Tanya: I love but I can overlook a well-designed pitch deck. I tell people that goes a long way. You know it’s so easy to make beautiful graphics and stuff. Now I mean gone are the days where it cost you like $20,000 to have something created in Photoshop. So, I think the first part is presentation, presentation, presentation. Make it beautiful. Study other decks and look at what’s beautiful and happening now because that goes a long way even though it is a surface piece.
I think you should absolutely understand your market. Understand your competitors because you know you’re going to get asked that question and you know often times people will be like “I have no competitors because nobody is doing what I’m doing. I’m the only person on earth that is doing this and there’s nothing else out there.” That’s not a good answer.
And when you’re pitching, if someone asks you a question and you don’t know the answer, “Say you know what I will look into that, someone on my team might have a better understanding” and follow up. The follow up is really important. If you follow up and say “listen you raised a really great point — we thought about it more and here’s the answer” — that goes a long way in terms of how it shows how you would potentially communicate in future with investors.
Achieving financial freedom is one of our main tenants here at BAUCE. Would you say that investing is one of the top ways to achieve that goal or would you caution against it?
Tanya: I say the first thing is to be fiscally responsible in your life from an early age. So I think, especially for women, one of the things that I talk about a lot about is saving. You have to be cognizant of saving your money. And this is such a culture of spend, spend, spend and be fabulous, fabulous, fabulous and that often gets lost. But there are ratios like you should be saving at least 20 percent of your paycheck or your income every month. If not every week. So that I think is the first piece: saving so that we have the cash assets and availabilities that we can invest them once we have that.
And then I think it’s your choice where you really want to spend your money. I mean it could be real estate, it could be in stock, it could be in technology. Real estate is a great way to start investing. I’ve had a lot of success with pre-construction investments. By investing in a pre-construction condo, you just make sure you understand who the builders are and then three years later that money can prove to be very profitable and have doubled.
Savings should be something that we do every week. It’s really, really a lifestyle. Don’t get your tax return and blow it. Like, put that into something that is meaningful and can multiply. One last thing on savings and I will say you know once people start turning to the idea of investing in technology and stocks there’s a lot of great apps out there that make this so much easier. For example, Robin Hood is one of them. You don’t need to go to this evasive financier who will invest your stocks and stuff, you can do it yourself on the phone and you can follow your stock going up and down.
There’s been a lot of conversation about Atlanta becoming a huge tech hub in the south as a place where companies run by black entrepreneurs can thrive outside of Silicon Valley. Do you feel like this is true?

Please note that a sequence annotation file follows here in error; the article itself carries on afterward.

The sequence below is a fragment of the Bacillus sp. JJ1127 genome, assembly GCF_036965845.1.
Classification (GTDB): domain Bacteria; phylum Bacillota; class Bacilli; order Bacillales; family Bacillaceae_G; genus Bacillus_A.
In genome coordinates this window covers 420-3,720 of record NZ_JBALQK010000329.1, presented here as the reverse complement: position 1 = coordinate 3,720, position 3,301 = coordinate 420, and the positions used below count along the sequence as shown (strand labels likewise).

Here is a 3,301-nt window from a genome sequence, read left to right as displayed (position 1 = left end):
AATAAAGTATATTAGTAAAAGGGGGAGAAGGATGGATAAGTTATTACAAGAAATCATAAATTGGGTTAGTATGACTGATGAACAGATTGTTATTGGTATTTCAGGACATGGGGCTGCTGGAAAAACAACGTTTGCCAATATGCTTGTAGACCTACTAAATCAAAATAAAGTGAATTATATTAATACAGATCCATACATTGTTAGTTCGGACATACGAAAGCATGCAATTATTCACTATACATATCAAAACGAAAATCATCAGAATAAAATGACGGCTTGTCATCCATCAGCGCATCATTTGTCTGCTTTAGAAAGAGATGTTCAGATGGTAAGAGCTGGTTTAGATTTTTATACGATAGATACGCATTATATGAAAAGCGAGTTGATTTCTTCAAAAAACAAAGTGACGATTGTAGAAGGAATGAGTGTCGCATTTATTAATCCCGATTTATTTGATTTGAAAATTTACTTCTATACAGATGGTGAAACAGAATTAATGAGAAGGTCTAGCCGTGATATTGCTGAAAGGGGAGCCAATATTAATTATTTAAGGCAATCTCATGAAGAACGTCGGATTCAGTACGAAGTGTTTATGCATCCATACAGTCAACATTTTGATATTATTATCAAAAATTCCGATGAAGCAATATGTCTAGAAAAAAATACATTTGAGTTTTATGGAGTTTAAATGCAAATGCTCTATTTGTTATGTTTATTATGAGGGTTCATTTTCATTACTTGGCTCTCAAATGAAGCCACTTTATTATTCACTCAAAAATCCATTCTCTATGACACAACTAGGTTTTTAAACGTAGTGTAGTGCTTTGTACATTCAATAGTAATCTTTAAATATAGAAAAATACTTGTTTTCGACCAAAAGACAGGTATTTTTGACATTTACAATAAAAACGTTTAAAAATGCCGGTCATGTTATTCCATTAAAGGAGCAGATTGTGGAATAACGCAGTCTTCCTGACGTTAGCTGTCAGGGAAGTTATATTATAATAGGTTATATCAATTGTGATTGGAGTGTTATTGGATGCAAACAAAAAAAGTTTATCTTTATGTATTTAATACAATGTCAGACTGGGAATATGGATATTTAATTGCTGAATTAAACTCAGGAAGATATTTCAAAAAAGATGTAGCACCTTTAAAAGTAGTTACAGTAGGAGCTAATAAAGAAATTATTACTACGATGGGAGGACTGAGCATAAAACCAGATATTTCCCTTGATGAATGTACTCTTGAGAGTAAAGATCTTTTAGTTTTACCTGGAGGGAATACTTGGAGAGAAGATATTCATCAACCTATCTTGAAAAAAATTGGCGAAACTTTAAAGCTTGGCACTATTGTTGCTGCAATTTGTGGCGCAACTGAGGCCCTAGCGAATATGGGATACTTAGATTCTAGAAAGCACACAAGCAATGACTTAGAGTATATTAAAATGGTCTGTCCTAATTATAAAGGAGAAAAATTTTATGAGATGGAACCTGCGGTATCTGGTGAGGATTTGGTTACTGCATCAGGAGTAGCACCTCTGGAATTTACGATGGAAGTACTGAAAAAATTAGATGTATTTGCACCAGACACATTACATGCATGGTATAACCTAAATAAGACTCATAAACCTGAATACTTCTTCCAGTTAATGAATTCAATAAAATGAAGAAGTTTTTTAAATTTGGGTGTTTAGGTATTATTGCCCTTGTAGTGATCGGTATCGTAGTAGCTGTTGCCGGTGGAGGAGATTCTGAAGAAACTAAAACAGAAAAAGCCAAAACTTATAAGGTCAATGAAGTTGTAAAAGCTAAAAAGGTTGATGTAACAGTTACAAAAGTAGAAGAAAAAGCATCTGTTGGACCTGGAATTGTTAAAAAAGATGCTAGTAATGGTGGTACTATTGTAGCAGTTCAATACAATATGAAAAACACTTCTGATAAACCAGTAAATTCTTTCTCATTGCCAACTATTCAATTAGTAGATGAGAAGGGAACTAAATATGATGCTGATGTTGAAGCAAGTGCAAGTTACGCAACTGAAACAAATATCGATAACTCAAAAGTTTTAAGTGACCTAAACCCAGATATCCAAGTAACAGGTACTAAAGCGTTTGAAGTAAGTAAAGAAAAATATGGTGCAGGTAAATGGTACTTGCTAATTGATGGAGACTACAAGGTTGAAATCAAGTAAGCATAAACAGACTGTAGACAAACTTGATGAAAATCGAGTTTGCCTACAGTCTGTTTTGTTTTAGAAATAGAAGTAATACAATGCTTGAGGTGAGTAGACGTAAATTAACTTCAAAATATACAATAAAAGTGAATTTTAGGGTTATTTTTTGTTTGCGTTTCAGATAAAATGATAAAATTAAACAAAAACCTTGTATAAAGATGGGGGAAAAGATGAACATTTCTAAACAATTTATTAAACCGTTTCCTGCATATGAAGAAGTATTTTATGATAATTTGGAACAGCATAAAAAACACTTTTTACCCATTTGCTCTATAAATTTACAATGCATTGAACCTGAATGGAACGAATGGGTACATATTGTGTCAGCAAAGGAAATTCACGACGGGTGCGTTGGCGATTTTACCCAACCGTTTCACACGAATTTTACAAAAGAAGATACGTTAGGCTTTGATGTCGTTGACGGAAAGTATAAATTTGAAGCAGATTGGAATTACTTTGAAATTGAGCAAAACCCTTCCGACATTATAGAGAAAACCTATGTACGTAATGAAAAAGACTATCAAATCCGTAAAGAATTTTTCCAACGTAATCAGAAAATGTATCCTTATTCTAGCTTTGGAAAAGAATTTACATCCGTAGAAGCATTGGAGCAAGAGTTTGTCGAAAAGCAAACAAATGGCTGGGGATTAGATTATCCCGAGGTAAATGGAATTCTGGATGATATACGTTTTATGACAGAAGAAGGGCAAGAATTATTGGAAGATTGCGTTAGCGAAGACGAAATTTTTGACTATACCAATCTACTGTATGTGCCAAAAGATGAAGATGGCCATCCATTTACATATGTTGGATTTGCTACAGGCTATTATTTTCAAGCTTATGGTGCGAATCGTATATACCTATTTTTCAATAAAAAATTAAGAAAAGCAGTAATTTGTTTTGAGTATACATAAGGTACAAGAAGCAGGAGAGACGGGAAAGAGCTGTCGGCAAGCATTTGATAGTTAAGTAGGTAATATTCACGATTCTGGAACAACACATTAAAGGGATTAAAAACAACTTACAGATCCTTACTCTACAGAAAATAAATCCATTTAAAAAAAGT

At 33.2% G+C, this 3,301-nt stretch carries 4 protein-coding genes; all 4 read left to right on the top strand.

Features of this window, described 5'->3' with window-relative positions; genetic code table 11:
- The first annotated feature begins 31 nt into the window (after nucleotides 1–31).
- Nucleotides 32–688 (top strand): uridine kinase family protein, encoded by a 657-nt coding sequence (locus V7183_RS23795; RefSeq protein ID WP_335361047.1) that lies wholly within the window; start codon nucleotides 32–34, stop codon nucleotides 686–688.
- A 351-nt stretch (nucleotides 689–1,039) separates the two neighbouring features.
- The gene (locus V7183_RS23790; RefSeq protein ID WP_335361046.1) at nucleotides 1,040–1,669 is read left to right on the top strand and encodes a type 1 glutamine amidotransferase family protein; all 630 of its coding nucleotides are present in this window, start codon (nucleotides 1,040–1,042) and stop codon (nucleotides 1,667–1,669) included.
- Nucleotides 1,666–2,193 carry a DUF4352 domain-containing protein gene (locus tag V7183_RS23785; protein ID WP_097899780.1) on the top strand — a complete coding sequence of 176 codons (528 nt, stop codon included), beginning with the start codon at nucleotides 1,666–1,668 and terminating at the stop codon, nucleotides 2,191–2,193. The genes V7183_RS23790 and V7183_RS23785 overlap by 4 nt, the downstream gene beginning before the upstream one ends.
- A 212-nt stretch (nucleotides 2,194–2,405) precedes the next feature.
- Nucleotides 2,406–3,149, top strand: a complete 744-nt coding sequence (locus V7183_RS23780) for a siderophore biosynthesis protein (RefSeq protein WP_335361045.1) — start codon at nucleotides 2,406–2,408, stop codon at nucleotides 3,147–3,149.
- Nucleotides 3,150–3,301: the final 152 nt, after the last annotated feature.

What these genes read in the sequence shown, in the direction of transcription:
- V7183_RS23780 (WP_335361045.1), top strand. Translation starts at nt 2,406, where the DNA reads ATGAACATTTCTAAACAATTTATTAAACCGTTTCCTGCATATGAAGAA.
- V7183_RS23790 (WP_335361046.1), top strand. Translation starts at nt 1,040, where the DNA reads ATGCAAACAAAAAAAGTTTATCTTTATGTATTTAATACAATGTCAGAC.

Tanya: I mean I will say [Atlanta] is a tech hub and a strong one. The community here is extremely vibrant, and it’s thriving and growing. I think one of the things that makes it so vibrant is the fact that we’ve got great technical institutions. I mean Georgia Tech pumped out more computer science and engineering graduates than Stanford and M.I.T. combined. So if you need smart people to build and scale technology companies, they’re right here in your backyard. We’ve got just some amazing assets and resources.
The other thing with the Valley is there are so many companies out there that I find a lot of people go out there and it’s overwhelming. But what’s happening here in Atlanta is you’ve got different types of companies growing from biotech to fintech. We’ve got a lot of commerce. We have a lot of culture startups that are really interesting because it’s such a town influenced by music and everything else. So, it’s a great place to build companies and I think you’re seeing more and more of that across the country in other smaller places that you know kind of make people surprised that they can build big companies outside of the Valley.
I would also say probably eight or nine years ago one of the big drawbacks was if you were raising VC funding for a company – at that time invariably the VCs and the investors would say you have to come to Silicon Valley to get the money. That’s not happening anymore. Like you are starting to see investors and VCs get on a plane and take their board meetings in Atlanta and other cities because if the idea is good and you can scale it for half the price in another town that takes their money a lot further. So I think that’s changed the game a lot as well.
Thank you for all the solid advice! In your definition, Tanya, what’s a BAUCE woman?
Tanya: I would say a BAUCE woman is just out there, she’s getting up every day, and she’s going for what she wants. And I think the key to that also is doing it with a smile on her face and a good heart. Just trying to do right for herself and others and pull other people up all at once. I know that’s a lot but that’s essentially what I thrive to do.